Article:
PREVIEW: Rucka & Sharp's "Wonder Woman: Rebirth" Brings Epic Action
The Northlake Public Library in suburban Chicago unveiled its Hulk statue earlier this month to a crowd of more than 300. ^Trustee Tom Mukite, who joined the board specifically to spearhead the statue campaign, called the event the “largest turnout at the library ever.”
Mukite and the other trustees launched an Indiegogo campaign in April to make improvements to the library that included the addition of a Hulk statue to help attract visitors. According to the campaign’s page, “Today’s libraries are celebrating creativity, entertainment and life long learning, and they are doing it with technology and popular materials including graphic novels.” It continued, “We want to smash [libraries’] stuffy reputation with a 9 foot tall Incredible Hulk Statue.” In explaining why the Hulk is an appropriate decoration for the library, the campaign said, “Just as Dr. Bruce Banner transforms into the Hulk, we want our library community members to make their own personal transformations through books, programs, and awesome new equipment. […] The project will show off the fun side of the library and get the community talking. The Hulk will force patrons to look at the library in a whole new way.”
Sadly, the campaign fell well short of its $30,000 goal, bringing in just a little more than $4,000 (the statue alone cost about $8,000), but California businessman Steve Williams came to the rescue. The owner of L.A. Boxing also happened to own a 9-foot-tall fiberglass statue produced to promote the theatrical release of 2008’s The Incredible Hulk. The Green Goliath had served as his company’s mascot, but its presence initially violated city codes and then ran afoul of a landlord — so the businessman gave the statue to the library; a shipping company donated the cost of transportation.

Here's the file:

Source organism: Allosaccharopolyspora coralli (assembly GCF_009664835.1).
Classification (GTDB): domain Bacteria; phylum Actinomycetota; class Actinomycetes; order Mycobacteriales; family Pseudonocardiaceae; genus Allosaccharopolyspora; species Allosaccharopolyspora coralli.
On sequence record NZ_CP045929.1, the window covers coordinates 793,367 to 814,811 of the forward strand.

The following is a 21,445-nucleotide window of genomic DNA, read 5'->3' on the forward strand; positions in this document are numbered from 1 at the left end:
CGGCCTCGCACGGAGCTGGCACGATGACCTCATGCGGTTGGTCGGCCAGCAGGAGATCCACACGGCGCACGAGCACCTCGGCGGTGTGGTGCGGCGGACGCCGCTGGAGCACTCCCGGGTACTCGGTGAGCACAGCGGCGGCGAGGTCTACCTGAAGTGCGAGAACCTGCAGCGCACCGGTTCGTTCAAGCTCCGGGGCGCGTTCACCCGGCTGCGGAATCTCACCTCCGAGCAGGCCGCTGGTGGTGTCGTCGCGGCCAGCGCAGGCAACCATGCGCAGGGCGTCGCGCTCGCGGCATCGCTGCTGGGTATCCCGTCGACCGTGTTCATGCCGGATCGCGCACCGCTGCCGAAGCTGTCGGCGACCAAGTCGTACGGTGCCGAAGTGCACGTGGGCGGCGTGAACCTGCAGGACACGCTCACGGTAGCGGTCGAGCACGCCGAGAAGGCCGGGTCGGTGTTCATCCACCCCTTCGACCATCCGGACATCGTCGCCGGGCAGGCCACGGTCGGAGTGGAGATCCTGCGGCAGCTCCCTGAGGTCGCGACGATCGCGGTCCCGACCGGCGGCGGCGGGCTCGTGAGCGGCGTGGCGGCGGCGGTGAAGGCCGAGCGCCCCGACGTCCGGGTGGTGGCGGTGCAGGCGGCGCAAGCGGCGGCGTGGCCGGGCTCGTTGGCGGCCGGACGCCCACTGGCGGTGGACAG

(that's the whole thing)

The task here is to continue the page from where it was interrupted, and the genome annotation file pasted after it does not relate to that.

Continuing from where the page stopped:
Although the library didn’t get the extra books and technology it had hoped for from the campaign, interest generated by the Hulk has helped. According to the Franklin Park Herald-Journal, the attention created a surge in library card renewals, “increasing from an average of 120 during the six-week campaign up to 600.”
[UPDATE: Mukite contacted me with a correction that makes this news even better. “We did end up getting all the tech we wanted because the statue was donated. Also we brought him to Wizard World and got $1,500 in donations for more books. So we got everything we wanted.”]